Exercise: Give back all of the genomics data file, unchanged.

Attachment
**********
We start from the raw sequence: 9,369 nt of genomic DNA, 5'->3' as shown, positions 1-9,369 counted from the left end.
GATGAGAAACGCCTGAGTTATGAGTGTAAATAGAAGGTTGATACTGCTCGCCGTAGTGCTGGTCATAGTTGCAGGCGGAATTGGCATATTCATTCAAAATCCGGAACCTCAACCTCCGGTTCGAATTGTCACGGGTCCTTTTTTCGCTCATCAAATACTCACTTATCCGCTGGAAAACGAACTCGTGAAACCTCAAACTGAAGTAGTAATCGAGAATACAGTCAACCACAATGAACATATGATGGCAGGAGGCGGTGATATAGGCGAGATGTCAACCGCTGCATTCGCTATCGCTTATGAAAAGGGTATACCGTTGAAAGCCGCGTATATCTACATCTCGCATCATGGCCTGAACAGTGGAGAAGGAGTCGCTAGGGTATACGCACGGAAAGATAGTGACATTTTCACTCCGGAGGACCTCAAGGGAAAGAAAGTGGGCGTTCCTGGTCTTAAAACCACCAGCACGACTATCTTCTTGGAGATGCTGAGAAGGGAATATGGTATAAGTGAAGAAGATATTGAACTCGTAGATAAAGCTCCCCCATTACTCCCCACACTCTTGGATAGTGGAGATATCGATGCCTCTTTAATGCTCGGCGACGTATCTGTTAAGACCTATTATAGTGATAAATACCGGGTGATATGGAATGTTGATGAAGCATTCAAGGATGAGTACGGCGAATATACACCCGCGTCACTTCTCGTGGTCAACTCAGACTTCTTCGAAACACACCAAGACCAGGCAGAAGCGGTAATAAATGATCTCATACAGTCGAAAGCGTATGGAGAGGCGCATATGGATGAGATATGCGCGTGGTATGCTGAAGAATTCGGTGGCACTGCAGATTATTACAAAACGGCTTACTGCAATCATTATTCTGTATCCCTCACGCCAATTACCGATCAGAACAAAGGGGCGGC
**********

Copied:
We start from the raw sequence: 9,369 nt of genomic DNA, 5'->3' as shown, positions 1-9,369 counted from the left end.
GATGAGAAACGCCTGAGTTATGAGTGTAAATAGAAGGTTGATACTGCTCGCCGTAGTGCTGGTCATAGTTGCAGGCGGAATTGGCATATTCATTCAAAATCCGGAACCTCAACCTCCGGTTCGAATTGTCACGGGTCCTTTTTTCGCTCATCAAATACTCACTTATCCGCTGGAAAACGAACTCGTGAAACCTCAAACTGAAGTAGTAATCGAGAATACAGTCAACCACAATGAACATATGATGGCAGGAGGCGGTGATATAGGCGAGATGTCAACCGCTGCATTCGCTATCGCTTATGAAAAGGGTATACCGTTGAAAGCCGCGTATATCTACATCTCGCATCATGGCCTGAACAGTGGAGAAGGAGTCGCTAGGGTATACGCACGGAAAGATAGTGACATTTTCACTCCGGAGGACCTCAAGGGAAAGAAAGTGGGCGTTCCTGGTCTTAAAACCACCAGCACGACTATCTTCTTGGAGATGCTGAGAAGGGAATATGGTATAAGTGAAGAAGATATTGAACTCGTAGATAAAGCTCCCCCATTACTCCCCACACTCTTGGATAGTGGAGATATCGATGCCTCTTTAATGCTCGGCGACGTATCTGTTAAGACCTATTATAGTGATAAATACCGGGTGATATGGAATGTTGATGAAGCATTCAAGGATGAGTACGGCGAATATACACCCGCGTCACTTCTCGTGGTCAACTCAGACTTCTTCGAAACACACCAAGACCAGGCAGAAGCGGTAATAAATGATCTCATACAGTCGAAAGCGTATGGAGAGGCGCATATGGATGAGATATGCGCGTGGTATGCTGAAGAATTCGGTGGCACTGCAGATTATTACAAAACGGCTTACTGCAATCATTATTCTGTATCCCTCACGCCAATTACCGATCAGAACAAAGGGGCGGC